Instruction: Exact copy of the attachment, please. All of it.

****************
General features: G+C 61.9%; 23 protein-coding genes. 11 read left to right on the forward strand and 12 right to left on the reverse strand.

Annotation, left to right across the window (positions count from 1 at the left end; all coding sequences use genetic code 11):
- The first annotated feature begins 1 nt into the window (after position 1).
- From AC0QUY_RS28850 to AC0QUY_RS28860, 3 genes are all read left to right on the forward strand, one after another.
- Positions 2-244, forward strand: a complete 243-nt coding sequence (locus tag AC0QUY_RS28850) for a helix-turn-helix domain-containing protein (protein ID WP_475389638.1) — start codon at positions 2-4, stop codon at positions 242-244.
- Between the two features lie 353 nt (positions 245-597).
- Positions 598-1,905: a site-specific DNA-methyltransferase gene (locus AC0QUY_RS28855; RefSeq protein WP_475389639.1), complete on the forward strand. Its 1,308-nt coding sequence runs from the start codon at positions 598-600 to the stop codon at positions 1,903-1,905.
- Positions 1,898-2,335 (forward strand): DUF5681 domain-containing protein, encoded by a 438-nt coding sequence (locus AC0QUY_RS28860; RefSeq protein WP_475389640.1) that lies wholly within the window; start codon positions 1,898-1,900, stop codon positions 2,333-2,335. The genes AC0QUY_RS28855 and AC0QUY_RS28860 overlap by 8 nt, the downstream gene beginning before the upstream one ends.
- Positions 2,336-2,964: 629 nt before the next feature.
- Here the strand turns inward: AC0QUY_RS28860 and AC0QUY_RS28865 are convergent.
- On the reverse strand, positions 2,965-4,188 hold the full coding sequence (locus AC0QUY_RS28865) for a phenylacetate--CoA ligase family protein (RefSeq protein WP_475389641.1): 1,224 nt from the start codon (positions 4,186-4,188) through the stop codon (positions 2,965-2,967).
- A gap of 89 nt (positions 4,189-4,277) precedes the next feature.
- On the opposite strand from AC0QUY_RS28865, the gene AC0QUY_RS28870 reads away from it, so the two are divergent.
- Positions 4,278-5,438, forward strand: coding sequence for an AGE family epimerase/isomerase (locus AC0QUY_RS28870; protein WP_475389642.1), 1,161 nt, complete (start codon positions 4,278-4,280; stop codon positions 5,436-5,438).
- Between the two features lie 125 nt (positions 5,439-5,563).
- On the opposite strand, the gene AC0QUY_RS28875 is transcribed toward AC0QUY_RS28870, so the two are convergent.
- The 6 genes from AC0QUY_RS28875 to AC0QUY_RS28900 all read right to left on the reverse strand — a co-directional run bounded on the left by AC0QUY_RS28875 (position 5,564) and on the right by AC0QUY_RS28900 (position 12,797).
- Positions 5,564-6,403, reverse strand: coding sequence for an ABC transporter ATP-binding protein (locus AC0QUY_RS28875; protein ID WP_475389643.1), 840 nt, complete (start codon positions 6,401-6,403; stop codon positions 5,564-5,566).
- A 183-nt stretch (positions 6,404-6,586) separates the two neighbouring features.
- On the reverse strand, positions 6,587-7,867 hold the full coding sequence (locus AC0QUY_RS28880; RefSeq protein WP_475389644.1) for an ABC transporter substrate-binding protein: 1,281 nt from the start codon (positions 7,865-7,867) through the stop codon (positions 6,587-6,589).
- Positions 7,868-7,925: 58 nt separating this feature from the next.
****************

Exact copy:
General features: G+C 61.9%; 23 protein-coding genes. 11 read left to right on the forward strand and 12 right to left on the reverse strand.

Annotation, left to right across the window (positions count from 1 at the left end; all coding sequences use genetic code 11):
- The first annotated feature begins 1 nt into the window (after position 1).
- From AC0QUY_RS28850 to AC0QUY_RS28860, 3 genes are all read left to right on the forward strand, one after another.
- Positions 2-244, forward strand: a complete 243-nt coding sequence (locus tag AC0QUY_RS28850) for a helix-turn-helix domain-containing protein (protein ID WP_475389638.1) — start codon at positions 2-4, stop codon at positions 242-244.
- Between the two features lie 353 nt (positions 245-597).
- Positions 598-1,905: a site-specific DNA-methyltransferase gene (locus AC0QUY_RS28855; RefSeq protein WP_475389639.1), complete on the forward strand. Its 1,308-nt coding sequence runs from the start codon at positions 598-600 to the stop codon at positions 1,903-1,905.
- Positions 1,898-2,335 (forward strand): DUF5681 domain-containing protein, encoded by a 438-nt coding sequence (locus AC0QUY_RS28860; RefSeq protein WP_475389640.1) that lies wholly within the window; start codon positions 1,898-1,900, stop codon positions 2,333-2,335. The genes AC0QUY_RS28855 and AC0QUY_RS28860 overlap by 8 nt, the downstream gene beginning before the upstream one ends.
- Positions 2,336-2,964: 629 nt before the next feature.
- Here the strand turns inward: AC0QUY_RS28860 and AC0QUY_RS28865 are convergent.
- On the reverse strand, positions 2,965-4,188 hold the full coding sequence (locus AC0QUY_RS28865) for a phenylacetate--CoA ligase family protein (RefSeq protein WP_475389641.1): 1,224 nt from the start codon (positions 4,186-4,188) through the stop codon (positions 2,965-2,967).
- A gap of 89 nt (positions 4,189-4,277) precedes the next feature.
- On the opposite strand from AC0QUY_RS28865, the gene AC0QUY_RS28870 reads away from it, so the two are divergent.
- Positions 4,278-5,438, forward strand: coding sequence for an AGE family epimerase/isomerase (locus AC0QUY_RS28870; protein WP_475389642.1), 1,161 nt, complete (start codon positions 4,278-4,280; stop codon positions 5,436-5,438).
- Between the two features lie 125 nt (positions 5,439-5,563).
- On the opposite strand, the gene AC0QUY_RS28875 is transcribed toward AC0QUY_RS28870, so the two are convergent.
- The 6 genes from AC0QUY_RS28875 to AC0QUY_RS28900 all read right to left on the reverse strand — a co-directional run bounded on the left by AC0QUY_RS28875 (position 5,564) and on the right by AC0QUY_RS28900 (position 12,797).
- Positions 5,564-6,403, reverse strand: coding sequence for an ABC transporter ATP-binding protein (locus AC0QUY_RS28875; protein ID WP_475389643.1), 840 nt, complete (start codon positions 6,401-6,403; stop codon positions 5,564-5,566).
- A 183-nt stretch (positions 6,404-6,586) separates the two neighbouring features.
- On the reverse strand, positions 6,587-7,867 hold the full coding sequence (locus AC0QUY_RS28880; RefSeq protein WP_475389644.1) for an ABC transporter substrate-binding protein: 1,281 nt from the start codon (positions 7,865-7,867) through the stop codon (positions 6,587-6,589).
- Positions 7,868-7,925: 58 nt separating this feature from the next.